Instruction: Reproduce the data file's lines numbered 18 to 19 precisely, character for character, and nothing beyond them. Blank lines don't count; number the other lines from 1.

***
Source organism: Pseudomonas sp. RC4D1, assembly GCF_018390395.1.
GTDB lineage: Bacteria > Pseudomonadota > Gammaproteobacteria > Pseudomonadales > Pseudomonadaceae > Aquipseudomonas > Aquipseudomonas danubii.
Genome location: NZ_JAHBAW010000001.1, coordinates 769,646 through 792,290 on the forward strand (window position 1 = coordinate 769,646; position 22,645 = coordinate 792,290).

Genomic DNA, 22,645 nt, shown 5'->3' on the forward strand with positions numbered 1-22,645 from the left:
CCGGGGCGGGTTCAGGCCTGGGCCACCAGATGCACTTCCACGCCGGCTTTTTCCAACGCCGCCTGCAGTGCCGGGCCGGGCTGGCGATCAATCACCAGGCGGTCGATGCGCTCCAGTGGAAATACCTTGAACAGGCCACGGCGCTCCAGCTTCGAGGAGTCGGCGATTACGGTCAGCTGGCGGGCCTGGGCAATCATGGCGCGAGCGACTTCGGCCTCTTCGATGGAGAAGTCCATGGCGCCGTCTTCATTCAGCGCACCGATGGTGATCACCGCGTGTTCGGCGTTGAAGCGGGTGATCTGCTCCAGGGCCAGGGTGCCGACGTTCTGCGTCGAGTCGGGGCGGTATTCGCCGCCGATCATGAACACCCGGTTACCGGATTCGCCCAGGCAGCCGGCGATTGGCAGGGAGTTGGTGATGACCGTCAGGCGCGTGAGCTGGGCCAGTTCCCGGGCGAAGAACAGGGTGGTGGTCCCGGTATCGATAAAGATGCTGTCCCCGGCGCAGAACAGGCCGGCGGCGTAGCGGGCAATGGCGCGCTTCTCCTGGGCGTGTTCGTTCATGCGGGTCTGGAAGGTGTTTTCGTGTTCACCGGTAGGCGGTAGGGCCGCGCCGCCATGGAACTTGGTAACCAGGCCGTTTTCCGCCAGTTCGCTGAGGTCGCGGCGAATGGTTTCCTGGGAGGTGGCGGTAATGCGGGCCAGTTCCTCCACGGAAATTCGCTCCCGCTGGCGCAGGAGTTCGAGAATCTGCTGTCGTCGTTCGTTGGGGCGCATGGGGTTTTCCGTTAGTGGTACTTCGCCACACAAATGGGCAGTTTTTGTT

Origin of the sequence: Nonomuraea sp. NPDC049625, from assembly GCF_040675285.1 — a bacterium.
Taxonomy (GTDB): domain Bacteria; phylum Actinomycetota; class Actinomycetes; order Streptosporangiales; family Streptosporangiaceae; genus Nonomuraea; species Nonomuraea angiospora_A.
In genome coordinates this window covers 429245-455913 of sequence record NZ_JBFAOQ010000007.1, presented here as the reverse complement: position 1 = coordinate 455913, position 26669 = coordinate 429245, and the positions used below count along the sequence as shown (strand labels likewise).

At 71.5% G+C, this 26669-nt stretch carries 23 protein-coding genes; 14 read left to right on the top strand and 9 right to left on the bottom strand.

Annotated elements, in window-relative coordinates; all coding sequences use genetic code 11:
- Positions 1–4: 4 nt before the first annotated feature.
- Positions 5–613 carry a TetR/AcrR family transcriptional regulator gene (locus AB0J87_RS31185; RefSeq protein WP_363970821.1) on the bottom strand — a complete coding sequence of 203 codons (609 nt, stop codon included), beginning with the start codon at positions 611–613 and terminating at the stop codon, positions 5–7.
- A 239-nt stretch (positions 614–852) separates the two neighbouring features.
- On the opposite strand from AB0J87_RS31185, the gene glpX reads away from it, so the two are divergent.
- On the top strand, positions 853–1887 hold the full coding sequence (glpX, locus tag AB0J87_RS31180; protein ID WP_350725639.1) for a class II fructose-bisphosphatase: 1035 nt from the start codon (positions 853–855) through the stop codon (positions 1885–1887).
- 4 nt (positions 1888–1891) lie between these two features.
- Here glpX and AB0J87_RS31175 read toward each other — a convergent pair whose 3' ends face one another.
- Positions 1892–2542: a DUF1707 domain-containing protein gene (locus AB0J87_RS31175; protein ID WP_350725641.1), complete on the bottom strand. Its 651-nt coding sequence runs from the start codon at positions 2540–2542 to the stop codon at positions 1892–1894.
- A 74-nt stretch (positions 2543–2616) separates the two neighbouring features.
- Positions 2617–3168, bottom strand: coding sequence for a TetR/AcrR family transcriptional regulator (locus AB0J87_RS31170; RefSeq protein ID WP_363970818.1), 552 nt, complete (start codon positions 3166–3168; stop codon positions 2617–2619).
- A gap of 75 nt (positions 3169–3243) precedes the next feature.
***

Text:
- Positions 1892–2542: a DUF1707 domain-containing protein gene (locus AB0J87_RS31175; protein ID WP_350725641.1), complete on the bottom strand. Its 651-nt coding sequence runs from the start codon at positions 2540–2542 to the stop codon at positions 1892–1894.
- A 74-nt stretch (positions 2543–2616) separates the two neighbouring features.